We also showed him our pivot and we do it from a passing twinkle which I then close and go into a twinkle and pivot.  And he says “why are you closing”.  It does kill the momentum and just makes it look like we are doing step 1 followed by step 2.  Instead, he wanted me to go right into the pivot after the last passing twinkle.  (Sorry I’m getting all dance terminology on you here so this might not make a lot of sense to you non dancers)  And, instead of doing it in frame, he wants my left arm extended because it is a cooler look and helps with some momentum.

The other thing he told me to do was to use my size to my advantage.  Kid T is significantly shorter than I am and is light as a feather.  While I’m no Superman, there is enough upper body strength to let her stretch further away because I have more control over her than I think.  In other words, if I just remain solid, she can stretch away like that spring and then, when we go into the next move we really start with a lot of momentum.  And momentum is key in a lot of dancing.  So there were a few concrete things to work on.

Now back to the little revelation I talked about earlier.  It was in group class and we were doing Waltz.  The step was Silver and, while this sounds mean, we have several dancers who are “Silver” meaning that they’ve checked out of bronze and can do some of the figures but really aren’t where they need to be.  The step we were doing is one I’ve done thousands of times since it is in my routine but it really requires the rise and fall to set it up properly.  People weren’t doing that and weren’t getting clean weight changes and weren’t really extending their steps so it was kind of a mess.  That happens in group class so I’m not that worked up about it.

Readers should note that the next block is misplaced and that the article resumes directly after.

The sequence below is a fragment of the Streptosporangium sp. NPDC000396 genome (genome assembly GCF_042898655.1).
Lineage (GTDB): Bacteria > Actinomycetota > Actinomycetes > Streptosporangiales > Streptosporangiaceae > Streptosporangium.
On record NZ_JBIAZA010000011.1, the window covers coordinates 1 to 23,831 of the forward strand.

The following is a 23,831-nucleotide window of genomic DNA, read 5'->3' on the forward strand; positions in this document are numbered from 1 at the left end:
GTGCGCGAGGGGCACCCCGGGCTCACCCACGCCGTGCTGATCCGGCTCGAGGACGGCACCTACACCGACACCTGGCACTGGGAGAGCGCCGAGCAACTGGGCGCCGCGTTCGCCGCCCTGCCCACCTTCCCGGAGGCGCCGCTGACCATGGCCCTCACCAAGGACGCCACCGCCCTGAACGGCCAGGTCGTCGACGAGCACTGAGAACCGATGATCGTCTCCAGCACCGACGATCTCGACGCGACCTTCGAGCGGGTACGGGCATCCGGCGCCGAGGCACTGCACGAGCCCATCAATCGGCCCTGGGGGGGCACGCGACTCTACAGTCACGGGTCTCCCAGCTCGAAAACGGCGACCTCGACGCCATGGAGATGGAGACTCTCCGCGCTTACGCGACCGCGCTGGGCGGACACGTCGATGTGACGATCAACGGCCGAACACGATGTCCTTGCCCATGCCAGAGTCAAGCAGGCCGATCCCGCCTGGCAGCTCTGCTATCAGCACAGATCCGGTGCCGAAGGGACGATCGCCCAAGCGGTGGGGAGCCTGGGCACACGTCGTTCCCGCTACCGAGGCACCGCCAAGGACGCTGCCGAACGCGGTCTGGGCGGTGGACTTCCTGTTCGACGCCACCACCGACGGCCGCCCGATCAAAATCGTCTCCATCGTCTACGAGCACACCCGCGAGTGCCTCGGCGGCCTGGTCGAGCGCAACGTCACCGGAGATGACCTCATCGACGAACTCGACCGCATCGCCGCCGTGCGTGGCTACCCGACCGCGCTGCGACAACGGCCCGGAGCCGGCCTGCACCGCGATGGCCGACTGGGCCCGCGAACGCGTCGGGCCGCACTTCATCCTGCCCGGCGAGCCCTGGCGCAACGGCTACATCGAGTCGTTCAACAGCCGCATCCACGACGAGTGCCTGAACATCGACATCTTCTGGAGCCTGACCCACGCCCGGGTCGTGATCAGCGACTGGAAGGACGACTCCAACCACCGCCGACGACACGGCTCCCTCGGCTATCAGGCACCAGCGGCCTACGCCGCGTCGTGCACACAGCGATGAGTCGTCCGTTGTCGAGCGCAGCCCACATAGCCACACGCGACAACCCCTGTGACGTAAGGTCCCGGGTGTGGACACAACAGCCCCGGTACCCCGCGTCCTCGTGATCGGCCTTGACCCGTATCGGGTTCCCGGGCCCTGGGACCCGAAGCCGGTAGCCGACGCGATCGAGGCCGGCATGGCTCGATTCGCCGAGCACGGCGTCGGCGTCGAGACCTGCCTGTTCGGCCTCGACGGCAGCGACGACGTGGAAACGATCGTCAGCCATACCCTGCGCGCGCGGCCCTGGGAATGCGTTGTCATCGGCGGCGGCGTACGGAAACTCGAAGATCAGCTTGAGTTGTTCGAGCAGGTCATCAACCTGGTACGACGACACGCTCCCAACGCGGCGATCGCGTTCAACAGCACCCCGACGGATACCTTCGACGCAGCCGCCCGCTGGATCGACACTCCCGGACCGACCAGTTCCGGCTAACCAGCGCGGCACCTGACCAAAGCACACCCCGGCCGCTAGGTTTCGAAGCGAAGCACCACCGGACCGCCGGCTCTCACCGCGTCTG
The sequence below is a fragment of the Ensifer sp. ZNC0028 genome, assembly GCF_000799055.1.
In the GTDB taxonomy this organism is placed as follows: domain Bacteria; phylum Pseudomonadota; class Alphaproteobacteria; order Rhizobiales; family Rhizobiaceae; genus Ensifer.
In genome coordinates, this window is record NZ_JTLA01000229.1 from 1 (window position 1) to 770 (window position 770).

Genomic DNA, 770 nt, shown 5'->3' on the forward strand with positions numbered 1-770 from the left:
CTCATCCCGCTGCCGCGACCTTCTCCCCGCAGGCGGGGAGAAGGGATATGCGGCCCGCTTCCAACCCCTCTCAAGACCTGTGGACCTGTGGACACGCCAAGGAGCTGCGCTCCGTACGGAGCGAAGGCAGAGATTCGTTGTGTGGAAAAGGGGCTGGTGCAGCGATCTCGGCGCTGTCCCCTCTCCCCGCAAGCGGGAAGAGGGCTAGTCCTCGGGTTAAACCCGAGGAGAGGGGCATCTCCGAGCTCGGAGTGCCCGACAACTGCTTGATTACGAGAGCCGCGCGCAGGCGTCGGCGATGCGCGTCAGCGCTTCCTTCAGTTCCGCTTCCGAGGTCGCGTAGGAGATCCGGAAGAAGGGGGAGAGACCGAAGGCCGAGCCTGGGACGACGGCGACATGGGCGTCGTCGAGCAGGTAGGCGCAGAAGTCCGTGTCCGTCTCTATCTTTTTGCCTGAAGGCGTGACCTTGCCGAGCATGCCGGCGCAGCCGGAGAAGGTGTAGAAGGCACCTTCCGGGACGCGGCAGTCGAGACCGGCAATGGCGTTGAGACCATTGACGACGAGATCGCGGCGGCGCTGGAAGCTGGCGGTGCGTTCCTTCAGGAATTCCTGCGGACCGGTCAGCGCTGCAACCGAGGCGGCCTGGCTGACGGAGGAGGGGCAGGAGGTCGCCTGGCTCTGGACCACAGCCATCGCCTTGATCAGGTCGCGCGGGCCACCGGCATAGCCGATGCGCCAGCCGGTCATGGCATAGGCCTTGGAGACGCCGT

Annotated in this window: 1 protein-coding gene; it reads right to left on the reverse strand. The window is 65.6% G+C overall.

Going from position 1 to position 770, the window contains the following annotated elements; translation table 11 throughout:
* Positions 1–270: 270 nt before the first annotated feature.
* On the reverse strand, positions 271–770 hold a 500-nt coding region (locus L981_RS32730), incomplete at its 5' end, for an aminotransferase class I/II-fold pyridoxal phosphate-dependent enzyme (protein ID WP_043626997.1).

But one of the ladies I had to dance with is one I’ve talked about before.  I was going to go into a rant about how she rarely tries because she’s often not paying attention to what is said and is late starting.  It kind of hit me that what is really going on is that she’s tentative about everything.  I don’t know where that comes from but it is like she is dancing scared.  It is hard to fully describe but she’s not really going for it and so it is like she is just dancing to avoid major screw ups.  But that actually ends up with more mistakes.  When she dances with someone who has lead the step, she can get through it.  When she dances with someone who doesn’t really know then some very strange things were happening.